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Design

The hegemony of good taste

In the film Wall-e (2008), the surviving colony of humans live on a massive starliner (the Axiom) traveling through space. The passengers spend their days reclining on hover chairs while waited on and cosseted by robots.

Photographing a page of a book

In one scene a voice on the public address system exhorts: “Attention, Axiom shoppers. Try blue! It’s the new red!.” The morbidly obese but perpetually optimistic passengers start pressing buttons on their chairs and their jumpsuits change instantly from red to blue.

Converting to iOS7 is a bit like that.

It’s easy in a world dominated by screens to affect push-button chameleon-like global style transitions. We are used to operating system upgrades, and ubiquitous brand transformations, but there’s something unusual about the transformation in the look and feel of such an intimately personal possession as a smartphone.

Consumers chose and purchased their phones assuming a certain appearance and functionality. Then without consultation or easy opt-outs they have to acquiesce to a radical transformation in something they’ve ostensibly chosen and already paid for.

But Apple prepared us for this risky transformation. It’s not just a change in appearance, but a “radical design overhall.” It combines “extra features” and improved functioning.

It’s “cleaner with less clutter,” and dispenses with corny metaphors, such as lined notepaper and buttons that look like — well, buttons. So we consumers were prepared for the new integrated design — and the idea that design is so much more than just appearance.

Reception theory and the hermeneutics of exquisite acquisitions

Now there’s a heading! If I had time I would elaborate on what reception theory has to say about the structuring of consumer taste. Like works of art and good buildings, operating systems fall in and out of favour with their audiences depending on circumstances, aspirations, the mood of the company we keep, and personal background.

What architect could not be enchanted by Apple’s new look, minimal, uncluttered, slightly luminescent, without serif, layered and subtly dynamic, metaphorical triumph of fully integrated graphic and functional design! It’s Bauhaus to the power of n.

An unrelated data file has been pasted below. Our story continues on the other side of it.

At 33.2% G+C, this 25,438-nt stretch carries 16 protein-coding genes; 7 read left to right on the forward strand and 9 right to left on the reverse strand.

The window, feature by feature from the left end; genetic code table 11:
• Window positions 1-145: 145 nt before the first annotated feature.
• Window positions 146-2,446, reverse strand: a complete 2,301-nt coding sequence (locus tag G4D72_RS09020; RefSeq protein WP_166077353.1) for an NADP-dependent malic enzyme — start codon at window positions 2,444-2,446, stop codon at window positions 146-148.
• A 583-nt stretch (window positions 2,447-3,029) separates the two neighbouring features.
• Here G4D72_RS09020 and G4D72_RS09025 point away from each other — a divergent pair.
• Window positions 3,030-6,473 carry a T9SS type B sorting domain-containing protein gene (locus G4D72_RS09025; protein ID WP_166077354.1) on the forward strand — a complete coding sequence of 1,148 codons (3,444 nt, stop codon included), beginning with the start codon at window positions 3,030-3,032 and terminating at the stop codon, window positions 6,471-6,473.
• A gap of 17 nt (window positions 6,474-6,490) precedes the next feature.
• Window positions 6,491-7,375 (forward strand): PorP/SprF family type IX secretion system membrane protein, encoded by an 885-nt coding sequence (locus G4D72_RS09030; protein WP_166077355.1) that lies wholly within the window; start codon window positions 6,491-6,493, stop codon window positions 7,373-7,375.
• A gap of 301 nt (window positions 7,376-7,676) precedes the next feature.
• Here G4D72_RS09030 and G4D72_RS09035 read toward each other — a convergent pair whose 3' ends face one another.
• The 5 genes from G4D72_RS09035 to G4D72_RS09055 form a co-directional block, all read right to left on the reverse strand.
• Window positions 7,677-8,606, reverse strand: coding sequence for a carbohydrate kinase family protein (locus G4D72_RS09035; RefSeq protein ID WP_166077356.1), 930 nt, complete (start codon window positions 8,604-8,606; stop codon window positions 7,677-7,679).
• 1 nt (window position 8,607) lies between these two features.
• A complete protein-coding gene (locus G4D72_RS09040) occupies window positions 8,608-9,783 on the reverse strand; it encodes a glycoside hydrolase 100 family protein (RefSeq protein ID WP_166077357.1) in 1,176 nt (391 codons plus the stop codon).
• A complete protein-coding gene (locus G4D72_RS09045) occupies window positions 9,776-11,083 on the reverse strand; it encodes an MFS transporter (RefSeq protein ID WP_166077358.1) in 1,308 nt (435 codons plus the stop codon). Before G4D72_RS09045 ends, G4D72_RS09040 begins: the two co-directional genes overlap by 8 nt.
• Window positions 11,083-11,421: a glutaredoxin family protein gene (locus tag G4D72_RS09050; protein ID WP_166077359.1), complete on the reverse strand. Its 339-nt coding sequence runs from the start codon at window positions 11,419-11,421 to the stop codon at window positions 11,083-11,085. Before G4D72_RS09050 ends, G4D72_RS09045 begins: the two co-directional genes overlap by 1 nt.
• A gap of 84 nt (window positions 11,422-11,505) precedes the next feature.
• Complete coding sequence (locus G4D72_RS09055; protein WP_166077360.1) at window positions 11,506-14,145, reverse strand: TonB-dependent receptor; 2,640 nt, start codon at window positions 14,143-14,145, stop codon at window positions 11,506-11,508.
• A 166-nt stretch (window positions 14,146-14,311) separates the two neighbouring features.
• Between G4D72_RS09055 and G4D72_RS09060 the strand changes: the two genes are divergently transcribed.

Open book with abstract drawings, box files marked "hermeneutics" in the background, magnifying glass with CIBA brand mark. Pho is in square format.

Notes

  • Independent Newspaper article about iOS7
  • Also see Bauhaus geek, Countercultural values, and The reception of architecture.
  • I was raised in a household through which ran a thread of corporate good taste in the form of branding by the Swiss pharmaceutical company CIBA-Geigy. We had calendars, diaries, penknives, magnifying glasses, map books and other branded gifts designed for company clients — useful designs without fuss, or serifs. This was perfect priming for the reception of modernist design.
  • See Helvetica, the movie by Gary Hustwit.

About Richard Coyne

The cultural, social and spatial implications of computers and pervasive digital media spark my interest ... enjoy architecture, writing, designing, philosophy, coding and media mashups.

Discussion

6 thoughts on “The hegemony of good taste

  1. Try blue! It’s the new red!.” The morbidly obese but perpetually optimistic passengers start pressing buttons on their chairs and their jumpsuits change instantly from red to blue.

    Converting to iOS7 is a bit like that.

    I couldn’t help but laughing out loud! Thanks.

    Posted by Lemongrass Hut | September 21, 2013, 2:20 pm
  2. What puzzles me about this update is that it somehow feels less functional. Friends of mine seem to have polarized opinions about it, many saying they have already downgraded back to iOS6. Personally I don’t care how it looks, its made my iPhone slower which defeats the entire purpose. Occasionally one wonders if these “updates” are filled with code to slow down older models. Apple clearly has its claws sunk deep into my psyche (big sigh) as I find myself looking at iPhone 5s pricing. They win again…. surely by design.

    Posted by s1261009 | September 27, 2013, 10:53 am
  3. After getting over the initial panic of the severe change in UI, on the surface my update to iOS7 has made my now ageing iPhone 4 faster and increased its battery life. I have read in places that they stole the command centre from Andriod and that the new zoom animations everywhere are making people feel sick, but I’m actually enjoying it, the UI is easier on the eyes and it leaves me with hints of nostalgia for my digital past. Referring to the comment above on pricing, I have never actually bought an iPhone new, but can say that why should they not set these prices if they can?

    Posted by Tristan Meagher | September 27, 2013, 1:37 pm
  4. Yes, and I don’t think you have to work for Apple to say that. Credit where it’s due.

    Posted by Richard Coyne | September 27, 2013, 8:51 pm
  5. The hype behind Apple these days is very interesting, I feel that many people will be choosing iPhones just to go along with the crowd. I feel that Apple has become a bit like the public address system in wall-e and is controlling their consumers with one announcement. As an Android user myself, I actually do see that iPhones are definitely a better choice. Although Android does let you have the option to choose what your own phone interface looks like, there are many unnecessary aspects of the system that it could do without.

    Posted by RachelF | September 28, 2013, 1:48 pm

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